Even if the details of medicating that Colvin and Rivetts describe in their testimony aren’t 100 percent accurate, it’s clear that in the environment in which Inclusive showed was one of casual acceptance and minimally informed usage of large quantities of pre-show medication. And that kind of environment is possibly one where horse welfare can be at risk.
As another Chronicle forums poster said, “Everyone from owner to rider is involved and not one thing was mentioned about the well-being of the horses. Even those who claimed to have no idea what GABA was or what was being given to the horses seemed to have no concern if it was dangerous, the possible side effects, just how it was going to affect them. It’s sad and it very much does give off the tone that this a very common practice. Maybe more so than we like to believe.”
Without Colvin filing her civil suit and the transcript becoming public record, the hearing committee would have been the only ones who heard the extent of the “preparation” culture surrounding Inclusive. Hunter fans and those not connected with the horse would have taken the face value of the USEF hearing committee’s original decision, probably chalked it up to an isolated incident or mistake, thought, “Oh, what a shame,” and gone on.
But now, this world of injections and pastes and compromised jugular veins is on display for all to see. And maybe that’s a good thing. The USEF has struggled mightily to control this epidemic of “calming” with testing and administrative penalties, but keeping the details of the hearing processes and cases out of sight unless the respondents chose to defend themselves publically in the media. Maybe a healthy dose of sunshine can help stem the calming tide.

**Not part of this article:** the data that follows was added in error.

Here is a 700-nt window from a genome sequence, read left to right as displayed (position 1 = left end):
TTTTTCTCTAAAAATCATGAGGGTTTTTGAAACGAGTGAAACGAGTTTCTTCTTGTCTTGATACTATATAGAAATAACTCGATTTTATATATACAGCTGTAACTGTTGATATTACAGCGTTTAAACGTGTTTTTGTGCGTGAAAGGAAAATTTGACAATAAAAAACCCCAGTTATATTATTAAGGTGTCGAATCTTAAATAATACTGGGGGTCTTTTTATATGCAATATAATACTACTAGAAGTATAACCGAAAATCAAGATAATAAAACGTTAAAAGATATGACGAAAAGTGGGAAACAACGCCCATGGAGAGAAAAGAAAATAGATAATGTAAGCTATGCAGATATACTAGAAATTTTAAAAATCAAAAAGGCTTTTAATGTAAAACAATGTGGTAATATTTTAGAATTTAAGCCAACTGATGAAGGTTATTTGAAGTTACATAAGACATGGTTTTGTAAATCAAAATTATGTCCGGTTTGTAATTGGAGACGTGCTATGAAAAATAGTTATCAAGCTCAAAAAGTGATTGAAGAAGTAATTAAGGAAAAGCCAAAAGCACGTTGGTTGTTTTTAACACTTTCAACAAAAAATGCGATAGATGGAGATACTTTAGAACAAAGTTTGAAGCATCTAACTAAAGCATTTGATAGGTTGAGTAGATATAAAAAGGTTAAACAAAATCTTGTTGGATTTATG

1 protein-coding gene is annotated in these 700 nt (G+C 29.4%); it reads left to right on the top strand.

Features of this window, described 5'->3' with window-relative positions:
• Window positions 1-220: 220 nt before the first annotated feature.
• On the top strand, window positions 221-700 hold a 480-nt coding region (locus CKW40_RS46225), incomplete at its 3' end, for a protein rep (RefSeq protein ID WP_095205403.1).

What if the details of every violation and the transcripts of the hearing process were made public record immediately? If nothing else, the horse show public would have a lot more information to use when deciding where to take their business and spend their money.
Because that’s the far-reaching effect of news like this—the average joe horse show participant is disgusted, discouraged and disenfranchised. We want the stars of our sport to inspire us to push ourselves, not show the way with tube after tube or injection after injection of calmers. Of course, not every horseman resorts to such measures, but when high-profile cases like this occur and we see behind the curtain into the standard “preparation” of one instance, it’s hard to believe there’s a truly level playing field.
In the words of a Chronicle forum poster, “What’s sad for these kids is that it’s likely this is the way it’s always been done in their lives. There’s a damn good chance that they don’t even know there’s another way. It’s as normal as sliced bread to them. The rest of it just disgusts me. I had a really hard time ponying up and going to work for this industry today.”
I felt the same way, because I like writing about fairytales. And it’s really hard to swallow when you realize there’s a chance the fairytale was false.
Every now and then we feature a blog from a member of the Chronicle staff. We’re just like you—juggling riding and competing with work and family. Associate Editor Molly Sorge has evented herself and groomed at Rolex Kentucky and Burghley CCI****s as well as spending a few years grooming on the A-rated hunter/jumper circuit before settling in at the Chronicle.